Standing on a model sundeck of a new Rosarito condominium tower while taking in the panoramic ocean view, it's hard not to get swept away in the moment. Should we buy here? What about the last place we saw? Will the next one be even better? Other than price, amenities and location, is there anything else to consider? The answer is a resounding "Yes!"
A new breed of U.S.-based company, specializing in Mexican real estate, is beginning to ask these questions for discriminating U.S. clientele. "In addition to the language barrier, building standards and real estate practices are far different in Mexico. Our clients want reassurance, and we provide that," said Juan Franco of Baja Residential, a U.S. real estate broker who grew up in Tijuana.
Even though Mexican building standards aren't as stringent as they are in the United States, it's not unreasonable to expect a development to be built to American standards. Unfortunately, many projects tout these standards, but few actually deliver.
"Just because the sales person tells you they're compliant, doesn't necessarily mean they are," noted Ward. "You have to ask for the right documentation."
An influx of American buyers is forcing change and developers are beginning to listen. A great example of this philosophy can be found at The Falls of Puerto Nuevo. The Falls is making building standards and safety a hallmark of its development. "Safety isn't an amenity, it's a necessity. Just because it's not required doesn't mean we don't have an obligation to build a world-class product," says U.S.-based developer Jerome Cleland.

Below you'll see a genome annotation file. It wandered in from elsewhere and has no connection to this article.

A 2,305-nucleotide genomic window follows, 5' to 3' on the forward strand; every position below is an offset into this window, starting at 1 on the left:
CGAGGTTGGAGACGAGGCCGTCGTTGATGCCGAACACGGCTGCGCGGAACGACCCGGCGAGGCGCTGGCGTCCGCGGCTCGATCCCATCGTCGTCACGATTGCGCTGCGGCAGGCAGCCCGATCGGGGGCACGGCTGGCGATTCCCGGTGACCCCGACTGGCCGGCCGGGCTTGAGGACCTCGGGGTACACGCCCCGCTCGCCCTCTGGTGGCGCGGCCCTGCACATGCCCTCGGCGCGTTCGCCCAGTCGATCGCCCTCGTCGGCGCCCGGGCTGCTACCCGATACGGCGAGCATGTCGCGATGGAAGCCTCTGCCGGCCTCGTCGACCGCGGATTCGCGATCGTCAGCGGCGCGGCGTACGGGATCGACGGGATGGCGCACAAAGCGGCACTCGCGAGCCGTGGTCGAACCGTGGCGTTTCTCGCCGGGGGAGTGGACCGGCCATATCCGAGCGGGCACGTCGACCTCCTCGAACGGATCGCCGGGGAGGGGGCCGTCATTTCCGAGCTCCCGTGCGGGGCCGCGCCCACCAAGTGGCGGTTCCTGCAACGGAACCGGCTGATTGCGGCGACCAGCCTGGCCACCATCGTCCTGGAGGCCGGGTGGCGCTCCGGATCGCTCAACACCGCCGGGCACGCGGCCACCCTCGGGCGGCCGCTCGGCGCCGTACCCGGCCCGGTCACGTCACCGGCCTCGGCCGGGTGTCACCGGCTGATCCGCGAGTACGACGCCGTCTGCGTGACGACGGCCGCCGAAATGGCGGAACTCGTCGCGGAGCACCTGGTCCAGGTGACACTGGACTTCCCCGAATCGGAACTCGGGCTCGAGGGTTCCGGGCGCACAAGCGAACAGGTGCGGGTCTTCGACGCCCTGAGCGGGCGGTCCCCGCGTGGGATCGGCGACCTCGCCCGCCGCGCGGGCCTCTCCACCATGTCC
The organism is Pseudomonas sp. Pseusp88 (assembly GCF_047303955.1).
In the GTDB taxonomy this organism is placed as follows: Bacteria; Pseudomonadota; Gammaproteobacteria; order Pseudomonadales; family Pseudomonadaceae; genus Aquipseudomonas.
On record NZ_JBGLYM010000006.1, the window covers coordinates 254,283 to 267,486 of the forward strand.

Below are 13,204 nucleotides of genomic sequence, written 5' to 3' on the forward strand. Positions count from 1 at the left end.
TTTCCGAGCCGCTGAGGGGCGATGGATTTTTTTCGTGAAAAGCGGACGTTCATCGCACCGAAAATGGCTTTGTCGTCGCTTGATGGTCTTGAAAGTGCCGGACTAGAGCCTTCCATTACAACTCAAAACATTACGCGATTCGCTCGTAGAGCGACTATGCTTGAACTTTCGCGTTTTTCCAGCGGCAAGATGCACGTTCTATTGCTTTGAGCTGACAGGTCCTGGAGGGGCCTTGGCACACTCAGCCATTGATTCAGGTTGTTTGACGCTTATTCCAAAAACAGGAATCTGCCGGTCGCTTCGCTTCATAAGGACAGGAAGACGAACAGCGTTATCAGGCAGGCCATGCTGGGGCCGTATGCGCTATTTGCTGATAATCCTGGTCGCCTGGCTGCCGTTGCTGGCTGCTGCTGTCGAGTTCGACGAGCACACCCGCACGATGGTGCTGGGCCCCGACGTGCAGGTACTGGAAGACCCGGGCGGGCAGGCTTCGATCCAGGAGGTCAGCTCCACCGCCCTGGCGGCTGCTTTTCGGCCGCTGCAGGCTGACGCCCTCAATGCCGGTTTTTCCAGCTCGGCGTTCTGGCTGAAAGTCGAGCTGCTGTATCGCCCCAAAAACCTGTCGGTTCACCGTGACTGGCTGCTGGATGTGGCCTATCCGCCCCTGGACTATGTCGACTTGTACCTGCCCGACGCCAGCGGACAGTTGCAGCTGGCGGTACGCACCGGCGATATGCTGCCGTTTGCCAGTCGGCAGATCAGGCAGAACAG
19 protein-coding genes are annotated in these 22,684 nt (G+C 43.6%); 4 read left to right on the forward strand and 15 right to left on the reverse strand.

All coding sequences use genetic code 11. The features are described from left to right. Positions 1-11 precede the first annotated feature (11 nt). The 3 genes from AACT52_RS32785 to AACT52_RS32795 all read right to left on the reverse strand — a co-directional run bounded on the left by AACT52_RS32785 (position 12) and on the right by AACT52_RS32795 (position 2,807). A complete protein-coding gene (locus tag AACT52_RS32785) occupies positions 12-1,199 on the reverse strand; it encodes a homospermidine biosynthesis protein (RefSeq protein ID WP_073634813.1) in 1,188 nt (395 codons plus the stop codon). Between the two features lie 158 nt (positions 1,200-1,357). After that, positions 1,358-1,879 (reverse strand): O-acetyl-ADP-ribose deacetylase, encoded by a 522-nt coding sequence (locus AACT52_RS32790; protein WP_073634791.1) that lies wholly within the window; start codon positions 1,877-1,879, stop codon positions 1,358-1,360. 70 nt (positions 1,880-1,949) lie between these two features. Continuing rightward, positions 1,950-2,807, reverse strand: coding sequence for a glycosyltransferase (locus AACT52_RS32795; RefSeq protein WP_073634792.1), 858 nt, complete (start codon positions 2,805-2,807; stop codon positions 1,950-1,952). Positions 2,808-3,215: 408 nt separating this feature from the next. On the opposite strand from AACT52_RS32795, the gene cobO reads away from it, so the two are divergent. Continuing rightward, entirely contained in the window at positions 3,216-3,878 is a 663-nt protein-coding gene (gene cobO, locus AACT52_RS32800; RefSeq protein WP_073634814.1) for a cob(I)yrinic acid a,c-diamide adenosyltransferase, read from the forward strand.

The Falls is currently in pre-sale and its plans call for a self-contained fire suppression system and numerous other safety features which are standard in the United States but lacking in many of the other developments nearby. Building materials are compliant to U.S. fire and earthquake code and the project is planning for the future. Considering that retiring baby boomers are the primary buyers in Baja, The Falls felt it was important to comply with ADA standards, an excellent feature to consider when reselling. The developer has also instituted a strict peer review process with American architects, engineers and construction management firms to ensure the building meets American code.
Beyond the structure itself, there are a host of other important legal considerations that accompany a real estate purchase.
"Without question the most important element to the buying decision is the issuance of a master title policy for the land itself. It follows that title insurance will be available for the individual units as well," said Garth Ward, legal counsel to Baja Residential. "Obtaining title in Mexico is not as easy as it is in the U.S., so buyers should use a reputable U.S.-based firm like First American or Stewart Title. It's important for the American buyers to understand that these organizations do extensive research on the chain of title to ensure their investment is protected."
Whether you're buying in the United States or in Mexico, preparation and due diligence are keys to success in real estate.